“Helena? Y-you’re smiling?” he said, shocked beyond belief. “Damn you, Helena… y-you’re actually enjoying this, aren’t you? You’re enjoying the sight of two men fighting over your affections! W-well, you know what, Helena? You’re not worth it. H-Helena… you were nuh-never worth it…”
Man-Bat tried his best to shake off his daze and brought his head up to see Payne weeping at the foot of a mannequin.
“A-huh… a-huh-huh-huh… Helena… oh, Helena, it’s all gone wrong…” he sobbed.
“Preston…” Man-Bat said gently, his hand resting on the monster’s shoulder. “Let me help.”
Several hours later, Commissioner Gordon watched a security camera screen at the holding facility in use while Arkham was being rebuilt.
Clayface sat in a La-Z-Boy, watching an episode of All in the Family and nursing a beer, seemingly contented. Next to him in a chair had been placed the mannequin Payne called Helena and to whom he invested so much of his emotions.
Gordon shook his head. Somehow, Man-Bat had been able to understand the lunacy of this criminal, and he knew just what would placate him. One monster could understand another monster, he supposed.
As Clayface reached for a bowl of potato chips and gazed over at his wife, Gordon lit up his pipe and went back to Gotham City Police Headquarters. One of the escapees had been recaptured. But there were still several still out there. Their work was not over.
“You ready t’go?”
The second thug had been waiting for the other man for almost an hour in the Belly of the Whale, a dank, smoky, two-bit bar on the waterfront, which was commonly used by petty criminals to find work. The owner and proprietor of the bar was an obese, toad-like man named Stick Chuvalo, who also sold dope on the side.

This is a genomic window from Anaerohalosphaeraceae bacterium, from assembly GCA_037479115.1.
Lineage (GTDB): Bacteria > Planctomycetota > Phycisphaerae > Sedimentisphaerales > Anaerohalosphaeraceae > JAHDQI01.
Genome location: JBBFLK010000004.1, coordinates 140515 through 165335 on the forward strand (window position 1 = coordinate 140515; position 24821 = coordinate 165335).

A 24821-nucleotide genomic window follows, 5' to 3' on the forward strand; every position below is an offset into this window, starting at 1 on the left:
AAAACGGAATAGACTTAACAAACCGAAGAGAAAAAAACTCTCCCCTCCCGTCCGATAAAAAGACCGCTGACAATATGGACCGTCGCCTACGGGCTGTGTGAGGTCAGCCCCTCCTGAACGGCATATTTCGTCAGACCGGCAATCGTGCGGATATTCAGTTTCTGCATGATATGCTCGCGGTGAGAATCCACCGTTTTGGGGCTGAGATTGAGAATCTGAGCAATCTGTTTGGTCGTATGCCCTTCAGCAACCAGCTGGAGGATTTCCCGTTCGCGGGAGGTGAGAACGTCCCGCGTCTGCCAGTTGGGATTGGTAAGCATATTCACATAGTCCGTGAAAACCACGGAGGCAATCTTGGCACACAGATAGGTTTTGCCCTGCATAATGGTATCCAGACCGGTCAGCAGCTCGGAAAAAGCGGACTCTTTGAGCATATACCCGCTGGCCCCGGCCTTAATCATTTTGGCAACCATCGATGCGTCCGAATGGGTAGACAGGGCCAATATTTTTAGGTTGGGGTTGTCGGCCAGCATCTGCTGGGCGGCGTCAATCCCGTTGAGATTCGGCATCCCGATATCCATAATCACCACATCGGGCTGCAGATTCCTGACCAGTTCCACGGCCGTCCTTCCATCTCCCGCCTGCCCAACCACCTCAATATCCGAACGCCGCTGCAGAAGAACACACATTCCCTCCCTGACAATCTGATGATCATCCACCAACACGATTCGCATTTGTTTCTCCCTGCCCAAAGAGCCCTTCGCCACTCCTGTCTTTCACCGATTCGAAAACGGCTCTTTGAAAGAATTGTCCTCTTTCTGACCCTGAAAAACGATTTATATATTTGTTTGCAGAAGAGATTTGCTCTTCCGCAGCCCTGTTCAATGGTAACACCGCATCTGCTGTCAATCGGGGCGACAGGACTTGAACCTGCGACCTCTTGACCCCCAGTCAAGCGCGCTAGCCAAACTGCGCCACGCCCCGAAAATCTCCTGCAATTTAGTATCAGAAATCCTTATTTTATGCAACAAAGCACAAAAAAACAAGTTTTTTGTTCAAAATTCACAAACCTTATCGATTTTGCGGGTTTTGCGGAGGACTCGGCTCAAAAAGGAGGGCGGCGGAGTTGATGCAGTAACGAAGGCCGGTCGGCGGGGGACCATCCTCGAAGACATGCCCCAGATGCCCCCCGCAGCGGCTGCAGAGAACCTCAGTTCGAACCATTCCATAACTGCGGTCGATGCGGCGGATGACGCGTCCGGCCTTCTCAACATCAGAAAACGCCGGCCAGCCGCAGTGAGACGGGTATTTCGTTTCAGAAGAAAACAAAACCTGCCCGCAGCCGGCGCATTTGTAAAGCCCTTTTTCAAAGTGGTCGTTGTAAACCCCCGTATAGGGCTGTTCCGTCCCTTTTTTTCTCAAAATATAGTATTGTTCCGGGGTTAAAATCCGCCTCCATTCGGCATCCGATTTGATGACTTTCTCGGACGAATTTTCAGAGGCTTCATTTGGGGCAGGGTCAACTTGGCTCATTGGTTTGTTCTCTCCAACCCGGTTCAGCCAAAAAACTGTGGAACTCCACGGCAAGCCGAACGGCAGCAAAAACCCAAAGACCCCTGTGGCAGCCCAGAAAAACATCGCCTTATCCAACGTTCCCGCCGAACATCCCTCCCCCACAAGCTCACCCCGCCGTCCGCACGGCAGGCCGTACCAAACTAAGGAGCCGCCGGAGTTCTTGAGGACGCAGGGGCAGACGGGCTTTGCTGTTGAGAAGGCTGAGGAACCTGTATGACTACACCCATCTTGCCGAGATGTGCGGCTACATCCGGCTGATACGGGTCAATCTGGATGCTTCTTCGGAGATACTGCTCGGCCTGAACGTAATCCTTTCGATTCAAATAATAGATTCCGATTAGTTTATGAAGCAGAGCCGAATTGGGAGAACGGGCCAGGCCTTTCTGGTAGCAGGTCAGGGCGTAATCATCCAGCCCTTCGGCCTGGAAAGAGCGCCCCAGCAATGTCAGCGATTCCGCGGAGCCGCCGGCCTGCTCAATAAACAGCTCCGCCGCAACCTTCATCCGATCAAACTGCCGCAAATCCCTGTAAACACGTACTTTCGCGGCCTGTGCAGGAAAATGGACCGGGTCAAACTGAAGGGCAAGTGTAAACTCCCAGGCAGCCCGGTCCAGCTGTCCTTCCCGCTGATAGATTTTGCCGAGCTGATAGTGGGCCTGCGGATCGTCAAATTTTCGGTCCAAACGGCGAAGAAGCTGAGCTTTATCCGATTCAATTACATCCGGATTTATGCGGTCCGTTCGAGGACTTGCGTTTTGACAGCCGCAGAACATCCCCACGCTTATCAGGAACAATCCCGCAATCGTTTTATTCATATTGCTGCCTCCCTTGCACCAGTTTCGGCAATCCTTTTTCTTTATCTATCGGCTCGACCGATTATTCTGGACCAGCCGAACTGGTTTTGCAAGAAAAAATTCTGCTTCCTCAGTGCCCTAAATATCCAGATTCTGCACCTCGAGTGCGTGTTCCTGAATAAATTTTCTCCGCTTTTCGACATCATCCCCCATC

Chuvalo had rented his bar for the use of a gang of criminals from Batman’s rogues gallery shortly after Ra’s al Ghul broke them out of prison, and after Batman fought them to a draw, he forced Chuvalo to close down his bar for good. The costumed criminals working for Ra’s al Ghul were soon captured, but the stress of that case and the ensuing Swamp Thing mess shortly afterward had made it impossible for the Darknight Detective to make sure Chuvalo stayed closed. The business he soon found himself drawing in, though, as one of the few criminal-frequenting establishments that weren’t damaged by the all-encroaching vegetation, was too much for Chuvalo to say no to. He opened up shop again and drew more of a take as a broker than he’d ever made selling dope.
The second thug, a tall, bent-nosed, and swarthy-eyed fellow wearing a classic — if a little threadbare — pin-striped suit, looked like a criminal from out of a 1930s or 1940s Warner Bros movie. He took one final drag off of his cigarette and put it out in the ashtray. The first crook wasn’t impressed by this show of arrogance, making him wait for a few moments.